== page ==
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DevSecOps Threat Modeling

by Marisa Vesel, on Sep 18, 2019 11:00:00 AM

Security vulnerabilities are a major problem that organizations cannot afford to ignore. Nevertheless, too many still think of security as mostly an Operations issue. Against that backdrop, installing a culture of end-to-end security awareness for both the Development and Operations teams is not easy. But failing to do so means playing catch-up (and clean-up) with the disastrous results of security vulnerabilities later on.

There is a need to integrate processes into an organization’s development and operations teams that will prioritize ongoing security awareness throughout the application lifecycle.

DevSecOps threat modeling is an organizational culture that ensures security is a consideration from the beginning stages of development. Organizations can use DevSecOps to build more secure applications without causing a lot of friction in their build and deploy process.

What is Threat Modeling

Threat modeling is looking at applications through the lens of an attacker to find and highlight security weaknesses that could be exploited. By identifying potential threats throughout the software development lifecycle, security becomes a priority instead of an afterthought, saving security and development teams time and money. This helps security become part of the culture, creating the foundations of a DevSecOps work environment. Additionally, threat modeling helps teams better understand and learn each other’s roles, objectives, and pain points, which helps create a more understanding and collaborative organization.

hacker finding and identifying vulnerabilities in code

After threats have been identified, both security and development teams can begin thinking about ways that the vulnerabilities can be fixed before the application ever goes live. Changes can be made to the build early on in the development process, while that knowledge is applied to future applications to decrease the number of vulnerabilities.

Why is Threat Modeling Important

Threat modeling is important for a number of reasons. First off, by continuously threat modeling applications, security teams can better protect systems and applications while educating the Development team and building a culture of security throughout the organization. Fixing vulnerabilities in an application is much easier to do so at the beginning of the development lifecycle than at the end.

Additionally, identifying threats at the beginning of the lifecycle is cost-effective. Rather than having to spend a lot of time and money cleaning up damage from hackers, the vulnerabilities are already eliminated before the application goes to production.

hacker trying to unsuccessfully find vulnerabilities in code

Finally, threat modeling improves communication between Security and Development teams. Threat modeling can act as a foundation for integrating a DevSecOps culture in the workplace. A DevSecOps culture helps increase collaboration between the Development, Security, and Operation teams. This ensures more transparency within the development process and leads to higher quality and more secure applications.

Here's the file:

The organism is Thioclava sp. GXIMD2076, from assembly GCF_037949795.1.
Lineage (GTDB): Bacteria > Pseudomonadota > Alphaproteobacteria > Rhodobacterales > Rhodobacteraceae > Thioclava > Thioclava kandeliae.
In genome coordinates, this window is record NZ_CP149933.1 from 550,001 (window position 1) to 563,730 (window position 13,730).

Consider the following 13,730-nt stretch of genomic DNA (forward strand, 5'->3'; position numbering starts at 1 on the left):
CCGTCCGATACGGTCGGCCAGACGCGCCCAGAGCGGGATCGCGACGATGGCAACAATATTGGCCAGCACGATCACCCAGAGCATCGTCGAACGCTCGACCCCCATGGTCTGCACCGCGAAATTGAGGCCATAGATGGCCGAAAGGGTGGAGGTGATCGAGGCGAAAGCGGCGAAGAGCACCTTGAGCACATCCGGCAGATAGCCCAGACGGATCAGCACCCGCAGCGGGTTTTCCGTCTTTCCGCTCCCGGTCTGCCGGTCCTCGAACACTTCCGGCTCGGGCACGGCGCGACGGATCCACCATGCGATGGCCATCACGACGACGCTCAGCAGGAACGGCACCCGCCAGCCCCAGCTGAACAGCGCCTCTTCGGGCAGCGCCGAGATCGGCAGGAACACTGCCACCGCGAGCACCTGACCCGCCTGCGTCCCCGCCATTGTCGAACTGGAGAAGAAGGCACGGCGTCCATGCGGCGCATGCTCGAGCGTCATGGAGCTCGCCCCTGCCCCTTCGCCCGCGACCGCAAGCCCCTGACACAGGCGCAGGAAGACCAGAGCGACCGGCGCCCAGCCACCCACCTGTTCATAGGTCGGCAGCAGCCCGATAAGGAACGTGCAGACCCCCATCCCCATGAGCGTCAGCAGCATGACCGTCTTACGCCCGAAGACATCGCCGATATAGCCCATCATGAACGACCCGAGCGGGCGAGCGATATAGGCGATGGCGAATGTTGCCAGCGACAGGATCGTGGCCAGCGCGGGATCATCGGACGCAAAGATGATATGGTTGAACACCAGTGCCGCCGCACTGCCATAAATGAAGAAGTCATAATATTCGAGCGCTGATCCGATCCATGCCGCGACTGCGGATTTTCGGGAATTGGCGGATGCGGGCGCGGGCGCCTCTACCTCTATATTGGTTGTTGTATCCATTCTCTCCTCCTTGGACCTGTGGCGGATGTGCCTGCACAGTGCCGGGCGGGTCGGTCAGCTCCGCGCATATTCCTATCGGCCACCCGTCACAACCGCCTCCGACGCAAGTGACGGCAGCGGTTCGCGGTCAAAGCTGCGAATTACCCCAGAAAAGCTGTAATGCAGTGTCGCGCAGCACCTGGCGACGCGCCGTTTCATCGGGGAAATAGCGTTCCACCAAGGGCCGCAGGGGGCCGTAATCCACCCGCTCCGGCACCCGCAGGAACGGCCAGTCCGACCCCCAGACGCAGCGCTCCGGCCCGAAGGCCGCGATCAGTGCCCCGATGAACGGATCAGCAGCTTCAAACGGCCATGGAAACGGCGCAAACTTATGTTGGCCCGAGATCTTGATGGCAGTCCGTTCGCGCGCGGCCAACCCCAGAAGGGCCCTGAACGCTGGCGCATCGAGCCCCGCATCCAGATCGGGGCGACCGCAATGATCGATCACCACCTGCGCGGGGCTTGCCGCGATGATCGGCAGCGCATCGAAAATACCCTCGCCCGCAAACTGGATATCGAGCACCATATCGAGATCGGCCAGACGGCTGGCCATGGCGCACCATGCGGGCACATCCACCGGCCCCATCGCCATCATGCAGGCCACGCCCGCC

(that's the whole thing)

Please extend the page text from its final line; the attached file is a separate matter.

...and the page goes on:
How to Get Started with Threat Modeling

When getting started with threat modeling, it is important to examine the features that are being built and to understand what type of information and access are included or handled in the build. Then, the build should be looked at through the “eyes” of an attacker to identify what kinds of attacks, leaks, or vulnerabilities could be made against what’s being developed. The security impact of each design decision should be considered.

After identifying these weaknesses, Development and Security teams should think about what action can be taken to protect what is being developed against possible attacks. Ideally, the weaknesses should be fixed, and the final design will protect the confidentiality and integrity of the data.

To measure efficacy, track the number of issues detected and fixed prior to committing code and ensure developers can pinpoint known security weaknesses. In addition, require threat model as a step in the application deployment process. This ensures it remains part of the development lifecycle.

Increase Safety by Adopting DevSecOps

Threat modeling is an important part of the software development lifecycle. It helps protect sensitive data within applications while increasing the communication and collaboration between the security, development, and operations teams. It’s not always easy to implement, but there are great returns for doing so properly.

To streamline your application lifecycle and aid your transition to DevSecOps, check out Inedo DevOps tools. They empower you to maximize developer time, minimize release risk, and empower stakeholders to bring their vision to life faster. All with the people and technology you have right now. 

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